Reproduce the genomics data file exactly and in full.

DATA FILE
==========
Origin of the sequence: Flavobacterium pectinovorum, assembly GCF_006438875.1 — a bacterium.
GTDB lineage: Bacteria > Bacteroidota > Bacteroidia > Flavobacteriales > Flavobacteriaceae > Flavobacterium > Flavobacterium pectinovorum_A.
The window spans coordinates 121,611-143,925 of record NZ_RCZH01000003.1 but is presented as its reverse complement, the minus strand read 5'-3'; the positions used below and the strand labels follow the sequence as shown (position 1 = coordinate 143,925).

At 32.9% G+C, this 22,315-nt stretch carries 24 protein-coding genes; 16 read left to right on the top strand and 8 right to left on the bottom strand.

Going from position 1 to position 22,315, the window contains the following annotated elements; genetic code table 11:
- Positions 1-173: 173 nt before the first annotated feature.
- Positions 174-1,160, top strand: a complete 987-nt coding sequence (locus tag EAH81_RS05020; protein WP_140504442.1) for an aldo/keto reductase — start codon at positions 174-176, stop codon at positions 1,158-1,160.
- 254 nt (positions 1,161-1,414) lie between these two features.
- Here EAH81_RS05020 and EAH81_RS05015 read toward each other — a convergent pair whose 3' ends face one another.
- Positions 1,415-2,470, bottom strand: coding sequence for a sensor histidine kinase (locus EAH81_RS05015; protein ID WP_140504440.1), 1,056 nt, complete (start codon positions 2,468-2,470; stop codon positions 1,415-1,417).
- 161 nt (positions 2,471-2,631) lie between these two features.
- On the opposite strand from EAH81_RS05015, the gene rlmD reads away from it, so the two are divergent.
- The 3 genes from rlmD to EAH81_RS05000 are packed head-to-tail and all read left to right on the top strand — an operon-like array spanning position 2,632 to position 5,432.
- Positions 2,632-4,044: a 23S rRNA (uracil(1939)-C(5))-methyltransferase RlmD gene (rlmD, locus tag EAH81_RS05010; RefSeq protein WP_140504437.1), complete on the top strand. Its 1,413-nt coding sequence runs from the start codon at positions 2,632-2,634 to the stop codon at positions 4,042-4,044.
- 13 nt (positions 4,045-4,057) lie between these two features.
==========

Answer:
Origin of the sequence: Flavobacterium pectinovorum, assembly GCF_006438875.1 — a bacterium.
GTDB lineage: Bacteria > Bacteroidota > Bacteroidia > Flavobacteriales > Flavobacteriaceae > Flavobacterium > Flavobacterium pectinovorum_A.
The window spans coordinates 121,611-143,925 of record NZ_RCZH01000003.1 but is presented as its reverse complement, the minus strand read 5'-3'; the positions used below and the strand labels follow the sequence as shown (position 1 = coordinate 143,925).

At 32.9% G+C, this 22,315-nt stretch carries 24 protein-coding genes; 16 read left to right on the top strand and 8 right to left on the bottom strand.

Going from position 1 to position 22,315, the window contains the following annotated elements; genetic code table 11:
- Positions 1-173: 173 nt before the first annotated feature.
- Positions 174-1,160, top strand: a complete 987-nt coding sequence (locus tag EAH81_RS05020; protein WP_140504442.1) for an aldo/keto reductase — start codon at positions 174-176, stop codon at positions 1,158-1,160.
- 254 nt (positions 1,161-1,414) lie between these two features.
- Here EAH81_RS05020 and EAH81_RS05015 read toward each other — a convergent pair whose 3' ends face one another.
- Positions 1,415-2,470, bottom strand: coding sequence for a sensor histidine kinase (locus EAH81_RS05015; protein ID WP_140504440.1), 1,056 nt, complete (start codon positions 2,468-2,470; stop codon positions 1,415-1,417).
- 161 nt (positions 2,471-2,631) lie between these two features.
- On the opposite strand from EAH81_RS05015, the gene rlmD reads away from it, so the two are divergent.
- The 3 genes from rlmD to EAH81_RS05000 are packed head-to-tail and all read left to right on the top strand — an operon-like array spanning position 2,632 to position 5,432.
- Positions 2,632-4,044: a 23S rRNA (uracil(1939)-C(5))-methyltransferase RlmD gene (rlmD, locus tag EAH81_RS05010; RefSeq protein WP_140504437.1), complete on the top strand. Its 1,413-nt coding sequence runs from the start codon at positions 2,632-2,634 to the stop codon at positions 4,042-4,044.
- 13 nt (positions 4,045-4,057) lie between these two features.